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what do you do when your toddler purposefully throws a block at his younger brother's head?

I am an AP, meaning I believe in disciplining my children, but not by spanking or humiliating them in any way. Today my toddler purposefully threw a block at my 8 month old's head. We were all playing together and then I saw him pick it up and throw it at the back of his head. My 8 month old didn't cry or anything, but it was still wrong. So I took my toddler aside and said "you do not throw, it hurts" and I said it very seriously. Well, my toddler started to laugh. So, I put him in the next room. I don't know what else to do, but i know there has to be something!

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Asked by Precious333 at 5:12 PM on Mar. 14, 2009 in Toddlers (1-2)

Level 14 (1,682 Credits)
Answers (13)
  • Your toddler need a good slap to see what it feels like!

    Answer by Anonymous at 5:14 PM on Mar. 14, 2009

  • yeah, like I said I do not hit my kids to show them not to hit.

    Answer by Precious333 at 5:16 PM on Mar. 14, 2009

  • I wanted to add.... this is a rare occasion. He had throw something at his brother maybe once or twice before this incident.

    Answer by Precious333 at 5:17 PM on Mar. 14, 2009

  • Well, I don't know if my advice will work.. because my kids would get a spanking for that, and they know it, and we have never had them throw things at eachother on purpose. But what about a time out, or loss of toy privlages. the laughing is kinda disturbing. Like he thinks either it funny that he threw it, or that you told him that it was wrong....... what is he heart issue here? Is he jelous of his brother, is there changes in your home that could make him angry with you? I think if you can find the heart issue, then it would be much easier for you to find a way to deal with it. Besides, if you can't find the heart issue and adress the actual cause, then all that discipline of any form will do is just pacify the behavior externally as a greater issue build in his heart.

    Answer by daughteroftruth at 5:18 PM on Mar. 14, 2009

  • I think he was laughing because I intimitated him by my tone if voice, This has happened before, and I remember doing that as a child when my mom spoke to me in a serious tone becauyse I was in trouble. There are a lot of things going on right now. My son is going through jealousy issues, and he has a cold, so probably not feelingh well. I have been very stressed and emotional because I am pregnant again. So there could be so many reasons why he is acting up. I know he needs more one o none attention righrt now, and I think that is why he was acting up. We had just had our playtime, then the baby woke up and joined us, so he probab;y felt jealousy because he had to share me.... wow, thanks I just realized that.

    Answer by Precious333 at 5:25 PM on Mar. 14, 2009

  • aklso, its past his naptime.

    Answer by Precious333 at 5:29 PM on Mar. 14, 2009

  • Now that you relize the issue behind it, think very carefully the best way to deal with it and reassure him of his position in your life. But one thing that I allways say to my kids is, "our feelings do not dictate our actions". Its one thing to be jelous, but to act out in anger towards the object of his jelousy needs to be stopped. It will only get worse as you get more pregnant, and even more so when there is one more baby involved. Good luck, I know how difficult it is to have a plate full of kids.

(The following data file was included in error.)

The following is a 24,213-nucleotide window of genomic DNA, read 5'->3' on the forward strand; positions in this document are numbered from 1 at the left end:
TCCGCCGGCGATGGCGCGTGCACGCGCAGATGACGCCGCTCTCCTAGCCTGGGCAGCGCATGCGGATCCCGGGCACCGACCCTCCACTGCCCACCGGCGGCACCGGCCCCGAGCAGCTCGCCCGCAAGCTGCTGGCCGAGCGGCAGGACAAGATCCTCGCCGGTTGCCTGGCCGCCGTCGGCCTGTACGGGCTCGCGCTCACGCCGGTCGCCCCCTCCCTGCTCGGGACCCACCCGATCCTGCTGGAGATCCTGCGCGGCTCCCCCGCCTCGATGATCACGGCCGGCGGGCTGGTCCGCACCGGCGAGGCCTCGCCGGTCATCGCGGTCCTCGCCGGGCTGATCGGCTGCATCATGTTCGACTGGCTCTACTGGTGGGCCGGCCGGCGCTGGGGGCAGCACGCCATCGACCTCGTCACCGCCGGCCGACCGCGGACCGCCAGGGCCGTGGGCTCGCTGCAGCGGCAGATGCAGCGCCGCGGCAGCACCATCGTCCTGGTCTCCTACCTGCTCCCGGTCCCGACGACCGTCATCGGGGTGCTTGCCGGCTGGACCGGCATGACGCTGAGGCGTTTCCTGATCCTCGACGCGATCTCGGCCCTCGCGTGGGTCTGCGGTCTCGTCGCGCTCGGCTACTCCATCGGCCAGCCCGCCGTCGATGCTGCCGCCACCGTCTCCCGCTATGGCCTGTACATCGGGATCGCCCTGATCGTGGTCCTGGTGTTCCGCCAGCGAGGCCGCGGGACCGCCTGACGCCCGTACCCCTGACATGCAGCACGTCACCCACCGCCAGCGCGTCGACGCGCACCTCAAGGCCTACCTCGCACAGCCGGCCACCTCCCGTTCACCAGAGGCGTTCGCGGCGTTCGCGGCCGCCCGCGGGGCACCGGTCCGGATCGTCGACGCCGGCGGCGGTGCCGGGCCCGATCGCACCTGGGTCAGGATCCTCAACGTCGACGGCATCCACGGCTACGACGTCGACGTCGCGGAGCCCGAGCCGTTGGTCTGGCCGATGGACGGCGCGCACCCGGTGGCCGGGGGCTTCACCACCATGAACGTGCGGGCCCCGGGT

Answer by daughteroftruth at 5:31 PM on Mar. 14, 2009

  • Time out can work very well. But don't put him out of sight.
    Pick a timeout spot that you will use from now on. If you need to be able to move it around, try an old baby blanket on the floor as a portable time-out spot. Other choices - a chair in a corner, the bottom step, the middle of the kitchen floor, an empty playpen (no toys). His room and crib should never be used.
    You can give a warning if you want (good for new situations) or, if you think he knows a rule was broken already, go straight to time out.
    He gets one minute per year of age and you can add 1/2 minutes at 1/2 birthdays. Time starts once the tantrum stops - assuming he starts to throw a fit as soon as you plop him in timeout.
    Stay nearby and in his sight. He may panic if you leave. He is experiencing very strong emotions and seeing you will help. Do NOT talk to him or look at him. Pretend to read a book or something.
    Go over the rule when time is up.

    Answer by kaycee14 at 5:33 PM on Mar. 14, 2009

  • Time out works for us. But if they get up before they aloud you cant just let it happen. I use a timer, and when the time goes off, they can get up. But if your child is very young it cant be for very long. just a couple minutes or so.

    Answer by Anonymous at 6:47 PM on Mar. 14, 2009

  • Loss of blocks for the rest of the day and time out. When we started it was a playpen in the living room with no toys that only got used for timeouts and now (as they got older) time out it is in a specific chair in the living room and there is a timer (1 minute per year of age) that tells them when they can get up. It was difficult at first to get them to sit, but they eventually get it. I too do not hit my children. If it is past nap time and he is possibly jealous then you need to address that too. My DS would always get a little "mean" when he needed some mommy time (or daddy)

    Answer by aeneva at 8:08 PM on Mar. 14, 2009

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